## Quantum Computing

Quantum computing
exploits the fact that small systems such as atoms or elementary particles
can be in a superposition of different states. As an example, suppose we
have an atom with an electron that can be in two different orbits around
the kernel. While everyday common sense tells us that the electron must be
in either one orbit or in the other, quantum mechanics allows it to be in a
superposition of the two, which loosely speaking means that it is in both
orbits at the same time.
Using such an atom, we can build a one-bit register for a quantum computer,
by saying that the atom stores a 0 if the electron is in one orbit and a 1
if it is in the other. By what we just said, this register can store both a
0 and a 1 at the same time, contrary to classical registers. By having many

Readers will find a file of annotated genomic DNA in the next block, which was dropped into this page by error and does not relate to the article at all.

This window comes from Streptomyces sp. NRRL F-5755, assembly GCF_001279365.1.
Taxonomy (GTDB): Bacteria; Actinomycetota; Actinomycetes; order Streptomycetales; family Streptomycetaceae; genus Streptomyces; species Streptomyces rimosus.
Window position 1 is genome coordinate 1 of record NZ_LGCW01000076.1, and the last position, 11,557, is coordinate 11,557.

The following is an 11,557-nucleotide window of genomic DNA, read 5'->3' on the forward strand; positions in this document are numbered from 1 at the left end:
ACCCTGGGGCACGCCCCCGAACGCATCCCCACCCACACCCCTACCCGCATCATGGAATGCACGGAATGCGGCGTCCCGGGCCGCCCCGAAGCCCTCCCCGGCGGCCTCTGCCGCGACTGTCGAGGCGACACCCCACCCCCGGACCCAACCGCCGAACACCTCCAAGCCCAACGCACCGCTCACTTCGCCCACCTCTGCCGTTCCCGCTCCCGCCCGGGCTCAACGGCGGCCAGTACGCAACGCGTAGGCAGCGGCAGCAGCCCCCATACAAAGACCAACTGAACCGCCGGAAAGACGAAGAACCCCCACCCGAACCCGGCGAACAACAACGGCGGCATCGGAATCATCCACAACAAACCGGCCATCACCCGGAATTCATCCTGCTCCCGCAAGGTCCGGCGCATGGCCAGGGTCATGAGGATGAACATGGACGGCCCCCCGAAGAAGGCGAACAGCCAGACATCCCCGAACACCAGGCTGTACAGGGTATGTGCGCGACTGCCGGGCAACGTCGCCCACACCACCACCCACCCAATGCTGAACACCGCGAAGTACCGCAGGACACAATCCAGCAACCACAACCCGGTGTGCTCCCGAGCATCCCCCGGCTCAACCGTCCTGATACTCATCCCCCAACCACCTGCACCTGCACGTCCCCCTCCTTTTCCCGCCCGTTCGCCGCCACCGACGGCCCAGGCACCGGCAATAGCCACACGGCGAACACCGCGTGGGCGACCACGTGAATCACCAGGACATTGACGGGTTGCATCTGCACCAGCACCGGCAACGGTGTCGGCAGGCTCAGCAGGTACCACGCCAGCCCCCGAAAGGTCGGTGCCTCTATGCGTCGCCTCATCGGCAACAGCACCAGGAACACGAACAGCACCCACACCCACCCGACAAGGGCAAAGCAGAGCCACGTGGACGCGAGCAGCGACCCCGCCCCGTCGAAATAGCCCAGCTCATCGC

such registers, we can store an enormous, exponential number of different
values simultaneously. Hence a computation carried out on such a register
in fact performs many computations for the price of one.

By designing carefully the operations done, one can avoid the situation
where one ends up with a random mix of useful and useless results. By using
a phenomenon known as interference, one can make useful computation paths
reinforce each other while unwanted paths cancel eachother out. In this
way, quantum computers can be shown to be able to solve specific computing
problems much faster than classical ones.

Actually building a quantum computer is a huge technical challenge, and no
one can today predict if we will ever be able to build quantum computers
big enough to outperform classical computers.

A nice introduction to quantum computing from Barenco, Ekert, Sanpera and
Machiavello that appeared in *La Recherche, Nov 1996* is available
here (in english). Also accessible is a bibliography containing nice introduction papers.

Samuel L. Braunstein's tutorial on quantum computation is available
here.